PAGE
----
- Help us understand that grief is WORK ~ it won’t go away by just thinking about it, we need to be proactive and not passive ~ move toward and into our grief instead of running away and hiding from it
- Help us, in our own time and way, explore our unique journey and encourage the expression of our thoughts and feelings, religious beliefs, search for meaning, etc.
- Normalize and validate our grief
- Allow us to be where we are instead of pulling us along to where you think we SHOULD be
- Be prepared for intense emotions ~ don’t take them personally
- Encourage us to attend bereaved parent support groups and networking with others
- Offer hope for healing and survival ~ reconciliation doesn’t mean we will never experience grief, again, but that we will move toward healing and moving on with our lives as changed persons
- Be aware of ‘complicated’ grief and refer to other professionals when necessary
- Take time for yourself ~ working with us takes lots of energy
- Be gentle with yourself, as far as expectations go ~ your role is not to take our pain away nor to fix us ~ BE WITH US!
Deb Lee Gould, July 1991
[This was the very first article I wrote after forming the MCAD Family Support Group in 1991 (along with my husband, Dan) and also returning to graduate school in Counseling. This article (revised) was written for a grief counseling newsletter and was printed in the Sept./Oct. and Nov./Dec. 1991, issues of the Transition Center’s The Caregiver Newsletter, Greensboro, NC.]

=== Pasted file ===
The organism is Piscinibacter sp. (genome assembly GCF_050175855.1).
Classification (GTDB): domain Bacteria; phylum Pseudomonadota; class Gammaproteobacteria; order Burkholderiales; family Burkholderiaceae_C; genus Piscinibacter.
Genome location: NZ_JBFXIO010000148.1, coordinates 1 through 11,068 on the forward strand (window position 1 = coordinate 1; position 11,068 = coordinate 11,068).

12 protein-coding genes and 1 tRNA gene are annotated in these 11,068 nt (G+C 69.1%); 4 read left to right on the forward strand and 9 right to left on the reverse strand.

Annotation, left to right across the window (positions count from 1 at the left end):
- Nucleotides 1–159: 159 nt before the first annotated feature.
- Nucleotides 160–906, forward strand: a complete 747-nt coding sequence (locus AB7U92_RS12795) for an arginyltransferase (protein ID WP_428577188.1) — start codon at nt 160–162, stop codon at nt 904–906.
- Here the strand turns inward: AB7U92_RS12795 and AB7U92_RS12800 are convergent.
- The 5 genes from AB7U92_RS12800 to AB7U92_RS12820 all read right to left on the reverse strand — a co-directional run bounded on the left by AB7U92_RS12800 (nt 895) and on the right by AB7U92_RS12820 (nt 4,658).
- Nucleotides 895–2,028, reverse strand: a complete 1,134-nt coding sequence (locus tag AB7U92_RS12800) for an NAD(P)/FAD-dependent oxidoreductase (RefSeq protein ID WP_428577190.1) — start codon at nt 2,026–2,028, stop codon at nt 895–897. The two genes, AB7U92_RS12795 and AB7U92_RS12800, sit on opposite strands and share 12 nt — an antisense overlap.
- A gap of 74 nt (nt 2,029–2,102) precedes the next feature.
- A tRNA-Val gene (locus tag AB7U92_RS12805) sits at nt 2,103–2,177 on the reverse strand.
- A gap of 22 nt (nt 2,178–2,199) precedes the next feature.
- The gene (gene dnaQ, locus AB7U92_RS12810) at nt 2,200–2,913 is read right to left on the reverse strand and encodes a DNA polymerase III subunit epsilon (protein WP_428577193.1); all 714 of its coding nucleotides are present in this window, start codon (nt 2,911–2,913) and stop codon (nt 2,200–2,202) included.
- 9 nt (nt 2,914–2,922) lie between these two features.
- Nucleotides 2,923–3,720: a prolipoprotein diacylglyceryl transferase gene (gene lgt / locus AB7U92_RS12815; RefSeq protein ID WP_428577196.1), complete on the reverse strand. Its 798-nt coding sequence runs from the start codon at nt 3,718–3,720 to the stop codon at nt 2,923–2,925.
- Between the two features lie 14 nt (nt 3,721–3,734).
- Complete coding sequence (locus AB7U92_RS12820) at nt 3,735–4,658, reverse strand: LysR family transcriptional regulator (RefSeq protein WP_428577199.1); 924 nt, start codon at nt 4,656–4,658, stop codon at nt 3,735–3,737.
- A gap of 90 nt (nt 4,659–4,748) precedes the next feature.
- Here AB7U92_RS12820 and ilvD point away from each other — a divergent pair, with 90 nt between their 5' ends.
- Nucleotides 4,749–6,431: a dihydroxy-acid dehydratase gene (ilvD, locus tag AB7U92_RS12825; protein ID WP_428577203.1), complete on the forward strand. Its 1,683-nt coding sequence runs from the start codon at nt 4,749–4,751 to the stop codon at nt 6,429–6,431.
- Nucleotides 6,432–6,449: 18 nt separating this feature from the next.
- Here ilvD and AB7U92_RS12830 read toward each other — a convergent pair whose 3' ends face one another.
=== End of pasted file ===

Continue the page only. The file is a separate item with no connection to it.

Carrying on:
References and Permissions to Reprint
1) Dr. Alan Wolfelt, Clinical Psychologist and Director of the Center for Loss and Life Transition in Fort Collins, CO. Author of a variety of books on grief such as Death and Grief: A Guide for Clergy(Accelerated Development, Inc., 1988) and Helping Children Cope with Grief (Accelerated Development Inc., 1983). “Dimensions of Grief” in Death and Grief: A Guide for Clergy, Accelerated Development Inc., 1983, reproduced with the permission of, and written by Dr. Alan Wolfelt, Director, Center for Loss and Life Transition, 3735 Broken Bow Rd, Fort Collins, CO 80526, Companion Press (970) 226-6050.
2) Dr. J. William Worden, Clinical Psychologist and Co-Director of the Harvard Child Bereavement Study. Author of a variety of books on grief such as Grief Counseling and Grief Therapy (Springer Publishing, 2nd Edition, 1991) and Children and Grief: When a Parent Dies (The Guilford Press, 1996). ” The Four Tasks of Mourning” is “used by permission.” Grief Counseling and Grief Therapy, Dr. J. William Worden. Springer Publishing Company, Inc., New York 10012, 2nd Edition, Copyright ©1991, pp 10-18.